There are a lot of diamond vendors offering "ideal cut diamonds" and "super ideal cut diamonds" on the internet, however there is only one Brian Gavin; and as a fifth generation diamond cutter, Brian Gavin has the experience and expertise to create diamonds that deliver an incredible volume of light return and sparkle factor, we're talking about a level of visual performance that is second to none!
The modern round brilliant cut diamond:
Throughout the years, the round brilliant cut diamond has become the symbol of love that adorns the majority of diamond engagement rings; the modern round brilliant cut diamond is the most popular of all diamond shapes, it has enjoyed the spot light of center stage, on the opening night of more marriage proposals, than any other shape of diamond; and is most often set in a traditional solitaire setting, like this Classic knife edge style solitaire by Brian Gavin. The modern round brilliant cut diamond has withstood the test of time, however it is constantly being improved.
It is common knowledge that even the best of consumer products and services are available in a wide variety of quality; there are substantial differences to be found between the quality of high end automobiles such as Audi, BMW, Ferrari, Lamborghini, Lexus, and Porsche to name a few; just as there are differences between "5 Star Hotels" and "Luxury Brands" of every sort.
In the world of round brilliant cut diamonds, there exists a wide variety of diamond cut quality, which is defined and measured by specific criteria that take the proportions of the diamond into account, as well as the diamond polish and symmetry grades.
The American Gem Society Laboratory (AGSL) takes things one-step further, by grading diamonds for Light Performance as part of their grading standard. This is an important factor, since the overall degree of diamond cut quality can affect the market value of a diamond by as much as sixty percent!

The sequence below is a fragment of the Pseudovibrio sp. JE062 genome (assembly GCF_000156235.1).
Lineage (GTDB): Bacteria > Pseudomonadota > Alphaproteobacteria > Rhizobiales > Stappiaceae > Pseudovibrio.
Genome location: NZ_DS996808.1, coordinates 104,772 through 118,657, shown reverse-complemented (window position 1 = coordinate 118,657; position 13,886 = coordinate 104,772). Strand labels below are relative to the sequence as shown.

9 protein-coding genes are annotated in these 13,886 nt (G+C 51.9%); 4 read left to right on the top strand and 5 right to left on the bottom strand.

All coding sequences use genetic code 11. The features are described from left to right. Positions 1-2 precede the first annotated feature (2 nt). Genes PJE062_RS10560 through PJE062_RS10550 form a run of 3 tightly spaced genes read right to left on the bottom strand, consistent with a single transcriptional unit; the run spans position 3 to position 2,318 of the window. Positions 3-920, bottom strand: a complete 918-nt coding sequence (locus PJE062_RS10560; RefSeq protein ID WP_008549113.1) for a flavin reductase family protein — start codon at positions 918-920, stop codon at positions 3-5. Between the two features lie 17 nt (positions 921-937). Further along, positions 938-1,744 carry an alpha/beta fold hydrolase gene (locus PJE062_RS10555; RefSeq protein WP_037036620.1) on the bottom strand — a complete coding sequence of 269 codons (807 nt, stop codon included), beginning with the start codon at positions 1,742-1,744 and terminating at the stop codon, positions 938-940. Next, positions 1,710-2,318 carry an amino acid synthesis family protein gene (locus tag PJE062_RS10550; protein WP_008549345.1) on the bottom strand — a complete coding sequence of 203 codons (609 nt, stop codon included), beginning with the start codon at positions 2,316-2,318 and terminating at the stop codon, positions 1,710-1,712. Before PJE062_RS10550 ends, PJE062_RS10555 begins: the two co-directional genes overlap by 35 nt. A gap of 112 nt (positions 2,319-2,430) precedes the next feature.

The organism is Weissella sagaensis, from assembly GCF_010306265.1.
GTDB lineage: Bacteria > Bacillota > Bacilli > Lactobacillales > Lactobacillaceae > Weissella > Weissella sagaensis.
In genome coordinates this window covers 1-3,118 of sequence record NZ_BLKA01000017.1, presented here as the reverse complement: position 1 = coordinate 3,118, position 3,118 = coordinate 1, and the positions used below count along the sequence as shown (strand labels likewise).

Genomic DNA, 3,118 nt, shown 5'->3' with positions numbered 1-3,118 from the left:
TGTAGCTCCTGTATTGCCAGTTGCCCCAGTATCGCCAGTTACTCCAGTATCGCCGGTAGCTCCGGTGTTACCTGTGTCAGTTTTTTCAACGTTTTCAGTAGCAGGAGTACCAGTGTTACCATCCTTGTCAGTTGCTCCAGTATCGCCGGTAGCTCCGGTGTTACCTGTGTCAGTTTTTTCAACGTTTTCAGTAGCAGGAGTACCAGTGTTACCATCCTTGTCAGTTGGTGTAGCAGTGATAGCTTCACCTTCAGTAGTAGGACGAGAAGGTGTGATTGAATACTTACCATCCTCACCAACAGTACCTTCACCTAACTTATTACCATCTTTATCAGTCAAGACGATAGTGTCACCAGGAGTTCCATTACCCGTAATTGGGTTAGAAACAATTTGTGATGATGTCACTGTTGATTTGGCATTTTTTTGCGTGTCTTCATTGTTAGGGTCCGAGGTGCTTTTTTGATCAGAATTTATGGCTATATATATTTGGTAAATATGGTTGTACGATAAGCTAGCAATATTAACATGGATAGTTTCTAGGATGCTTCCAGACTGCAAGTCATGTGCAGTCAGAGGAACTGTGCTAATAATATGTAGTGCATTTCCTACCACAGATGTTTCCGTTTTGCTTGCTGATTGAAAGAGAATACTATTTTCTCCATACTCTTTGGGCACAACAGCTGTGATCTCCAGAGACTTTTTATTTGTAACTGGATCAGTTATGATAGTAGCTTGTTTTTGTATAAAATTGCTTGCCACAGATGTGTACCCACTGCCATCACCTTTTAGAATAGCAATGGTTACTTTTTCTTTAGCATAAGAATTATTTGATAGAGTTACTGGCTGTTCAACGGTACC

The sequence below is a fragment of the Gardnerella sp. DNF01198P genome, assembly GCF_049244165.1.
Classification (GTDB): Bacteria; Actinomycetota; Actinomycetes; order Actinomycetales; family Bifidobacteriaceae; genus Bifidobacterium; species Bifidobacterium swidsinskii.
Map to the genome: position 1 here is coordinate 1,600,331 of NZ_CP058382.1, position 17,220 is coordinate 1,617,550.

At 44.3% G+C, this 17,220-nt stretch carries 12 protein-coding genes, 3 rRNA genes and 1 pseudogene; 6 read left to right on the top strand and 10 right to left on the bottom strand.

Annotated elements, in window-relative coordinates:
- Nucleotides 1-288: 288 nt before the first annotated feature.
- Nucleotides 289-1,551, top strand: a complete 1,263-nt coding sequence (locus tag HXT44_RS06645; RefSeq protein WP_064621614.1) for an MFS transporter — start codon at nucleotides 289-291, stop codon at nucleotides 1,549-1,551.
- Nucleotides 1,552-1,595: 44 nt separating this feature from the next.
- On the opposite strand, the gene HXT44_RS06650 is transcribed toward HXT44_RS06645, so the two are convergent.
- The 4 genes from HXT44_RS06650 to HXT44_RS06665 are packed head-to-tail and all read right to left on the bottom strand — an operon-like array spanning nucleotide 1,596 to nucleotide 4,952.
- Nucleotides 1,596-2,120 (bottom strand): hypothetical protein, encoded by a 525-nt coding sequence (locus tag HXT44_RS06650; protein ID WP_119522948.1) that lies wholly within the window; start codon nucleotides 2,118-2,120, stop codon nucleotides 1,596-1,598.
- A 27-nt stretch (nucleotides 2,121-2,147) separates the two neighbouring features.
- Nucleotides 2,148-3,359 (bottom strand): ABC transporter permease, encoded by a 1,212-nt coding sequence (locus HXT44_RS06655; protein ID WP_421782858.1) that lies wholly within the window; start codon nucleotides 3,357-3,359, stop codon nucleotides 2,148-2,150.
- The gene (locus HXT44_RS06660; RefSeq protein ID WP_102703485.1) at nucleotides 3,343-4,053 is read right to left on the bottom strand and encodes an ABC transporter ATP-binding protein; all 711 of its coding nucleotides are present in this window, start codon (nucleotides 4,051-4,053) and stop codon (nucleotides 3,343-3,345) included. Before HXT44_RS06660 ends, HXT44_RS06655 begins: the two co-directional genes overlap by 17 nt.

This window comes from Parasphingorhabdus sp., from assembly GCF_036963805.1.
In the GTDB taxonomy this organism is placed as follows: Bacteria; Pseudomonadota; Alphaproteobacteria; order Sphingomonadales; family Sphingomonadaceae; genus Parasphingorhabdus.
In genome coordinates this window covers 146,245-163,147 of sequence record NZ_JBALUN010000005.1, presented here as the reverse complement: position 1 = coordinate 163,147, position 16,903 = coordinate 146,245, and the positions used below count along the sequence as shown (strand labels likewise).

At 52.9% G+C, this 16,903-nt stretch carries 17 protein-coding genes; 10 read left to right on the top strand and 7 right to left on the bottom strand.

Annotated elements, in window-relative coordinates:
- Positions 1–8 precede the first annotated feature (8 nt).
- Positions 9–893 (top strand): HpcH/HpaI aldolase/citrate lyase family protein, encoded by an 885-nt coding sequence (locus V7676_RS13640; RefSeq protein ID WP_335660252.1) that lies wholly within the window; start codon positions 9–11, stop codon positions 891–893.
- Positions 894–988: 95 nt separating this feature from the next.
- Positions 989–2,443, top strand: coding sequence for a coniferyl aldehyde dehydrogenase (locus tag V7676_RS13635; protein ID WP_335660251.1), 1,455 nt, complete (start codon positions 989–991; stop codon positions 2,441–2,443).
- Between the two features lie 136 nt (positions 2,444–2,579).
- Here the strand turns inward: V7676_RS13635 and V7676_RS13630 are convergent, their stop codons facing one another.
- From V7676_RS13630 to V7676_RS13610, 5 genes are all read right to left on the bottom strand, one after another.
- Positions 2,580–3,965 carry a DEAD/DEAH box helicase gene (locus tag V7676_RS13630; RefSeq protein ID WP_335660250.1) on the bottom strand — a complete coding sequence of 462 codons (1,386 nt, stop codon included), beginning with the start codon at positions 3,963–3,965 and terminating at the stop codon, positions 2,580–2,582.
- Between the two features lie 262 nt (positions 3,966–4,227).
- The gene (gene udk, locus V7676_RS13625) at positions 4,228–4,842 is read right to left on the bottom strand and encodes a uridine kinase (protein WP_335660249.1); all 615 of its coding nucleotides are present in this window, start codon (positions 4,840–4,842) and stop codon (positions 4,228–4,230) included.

Brian Gavin Signature Hearts & Arrows diamonds:
The one factor that the majority of diamond grading laboratories fail to take into account, is the degree of optical precision exhibited by the diamonds that are submitted to them for grading; and this is a real shame, since optical symmetry is the three dimensional consistency of facet shape and alignment, it is a major influence upon the sparkle factor of a diamond!
Hearts and Arrows diamonds deliver best visual performance:
The hearts and arrows cut diamond was first developed in the 1980s by Japanese cutters, who set out to produce the worlds most perfectly cut diamond. These diamond cutters had discovered that patterns of hearts and arrows were created within a round brilliant cut diamond, by the overlapping of virtual facets and reflections created within a diamond by the basic facet structure, when the facets are polished upon the surface of the diamond with incredible consistency, and when the facets are indexed from one to the next with extreme precision.
"Hearts and Arrows diamonds" became popular primarily because they exhibit a crisp and complete pattern of eight "hearts" and eight "arrows" when the diamond was viewed through a special scope that was developed by the Japanese for the purpose of judging diamond cut quality.
This visual phenomenon that is created by the kaleidoscope effect of facet reflections being projected from one side of the diamond, on to the facets located on the other side of the diamond, was nicknamed the "Cupid effect," and these diamonds became known in the trade as "hearts and arrows diamonds".
The effect of Optical Precision upon a diamond:
The term "Optical Precision" is used to describe the precision of facet shape, alignment, and indexing. The degree of optical precision of a diamond must be exceptional for a crisp and complete pattern of hearts and arrows to appear when the loose diamond is evaluated through a Hearts and Arrows grading scope.
The special reflector scope that was developed to make it possible for the patterns of hearts and arrows within a diamond to be viewed, magnifies the image of the diamond, and uses a combination of filtered light and white disks, to create the separations of white and red colors within the diamond, that make it possible to gauge the consistency that the facet structure of the diamond has been cut to.
Any variation in the facet structure of the diamond, or in the alignment, or indexing of the facets, will be magnified when the diamond is viewed through the reflector scope, and will be readily apparent in the form of irregular or misshapen hearts, bending or twisting of the tips of the hearts, split clefts at the top of the hearts, or edges of hearts that bleed into the arrowheads that appear in the center region of the diamond.